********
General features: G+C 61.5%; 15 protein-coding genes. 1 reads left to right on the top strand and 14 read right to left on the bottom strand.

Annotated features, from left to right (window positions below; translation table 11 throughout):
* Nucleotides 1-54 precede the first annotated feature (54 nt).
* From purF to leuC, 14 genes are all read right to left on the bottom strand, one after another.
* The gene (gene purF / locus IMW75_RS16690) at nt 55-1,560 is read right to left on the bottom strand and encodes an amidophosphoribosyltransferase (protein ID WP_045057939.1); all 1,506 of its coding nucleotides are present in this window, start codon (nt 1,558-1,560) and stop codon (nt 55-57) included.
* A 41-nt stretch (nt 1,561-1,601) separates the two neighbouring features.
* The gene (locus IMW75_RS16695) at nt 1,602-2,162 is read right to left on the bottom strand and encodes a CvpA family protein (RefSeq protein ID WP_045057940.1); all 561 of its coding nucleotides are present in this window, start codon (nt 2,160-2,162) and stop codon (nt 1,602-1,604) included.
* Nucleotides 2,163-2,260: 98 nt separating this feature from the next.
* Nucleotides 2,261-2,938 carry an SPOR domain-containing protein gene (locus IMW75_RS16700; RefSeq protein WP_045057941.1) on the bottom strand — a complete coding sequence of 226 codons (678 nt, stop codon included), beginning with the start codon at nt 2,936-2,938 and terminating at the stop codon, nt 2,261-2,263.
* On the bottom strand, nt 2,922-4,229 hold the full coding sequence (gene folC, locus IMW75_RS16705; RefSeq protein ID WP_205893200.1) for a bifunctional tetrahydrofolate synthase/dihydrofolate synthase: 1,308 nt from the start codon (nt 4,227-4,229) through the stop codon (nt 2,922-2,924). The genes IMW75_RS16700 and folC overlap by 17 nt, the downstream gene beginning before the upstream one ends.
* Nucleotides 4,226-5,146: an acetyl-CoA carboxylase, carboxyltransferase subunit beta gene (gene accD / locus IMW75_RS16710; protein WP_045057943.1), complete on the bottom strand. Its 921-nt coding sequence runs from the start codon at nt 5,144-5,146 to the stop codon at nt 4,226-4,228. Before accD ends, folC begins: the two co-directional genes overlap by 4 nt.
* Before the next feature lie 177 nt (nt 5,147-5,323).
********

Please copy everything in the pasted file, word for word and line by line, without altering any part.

General features: G+C 61.5%; 15 protein-coding genes. 1 reads left to right on the top strand and 14 read right to left on the bottom strand.

Annotated features, from left to right (window positions below; translation table 11 throughout):
* Nucleotides 1-54 precede the first annotated feature (54 nt).
* From purF to leuC, 14 genes are all read right to left on the bottom strand, one after another.
* The gene (gene purF / locus IMW75_RS16690) at nt 55-1,560 is read right to left on the bottom strand and encodes an amidophosphoribosyltransferase (protein ID WP_045057939.1); all 1,506 of its coding nucleotides are present in this window, start codon (nt 1,558-1,560) and stop codon (nt 55-57) included.
* A 41-nt stretch (nt 1,561-1,601) separates the two neighbouring features.
* The gene (locus IMW75_RS16695) at nt 1,602-2,162 is read right to left on the bottom strand and encodes a CvpA family protein (RefSeq protein ID WP_045057940.1); all 561 of its coding nucleotides are present in this window, start codon (nt 2,160-2,162) and stop codon (nt 1,602-1,604) included.
* Nucleotides 2,163-2,260: 98 nt separating this feature from the next.
* Nucleotides 2,261-2,938 carry an SPOR domain-containing protein gene (locus IMW75_RS16700; RefSeq protein WP_045057941.1) on the bottom strand — a complete coding sequence of 226 codons (678 nt, stop codon included), beginning with the start codon at nt 2,936-2,938 and terminating at the stop codon, nt 2,261-2,263.
* On the bottom strand, nt 2,922-4,229 hold the full coding sequence (gene folC, locus IMW75_RS16705; RefSeq protein ID WP_205893200.1) for a bifunctional tetrahydrofolate synthase/dihydrofolate synthase: 1,308 nt from the start codon (nt 4,227-4,229) through the stop codon (nt 2,922-2,924). The genes IMW75_RS16700 and folC overlap by 17 nt, the downstream gene beginning before the upstream one ends.
* Nucleotides 4,226-5,146: an acetyl-CoA carboxylase, carboxyltransferase subunit beta gene (gene accD / locus IMW75_RS16710; protein WP_045057943.1), complete on the bottom strand. Its 921-nt coding sequence runs from the start codon at nt 5,144-5,146 to the stop codon at nt 4,226-4,228. Before accD ends, folC begins: the two co-directional genes overlap by 4 nt.
* Before the next feature lie 177 nt (nt 5,147-5,323).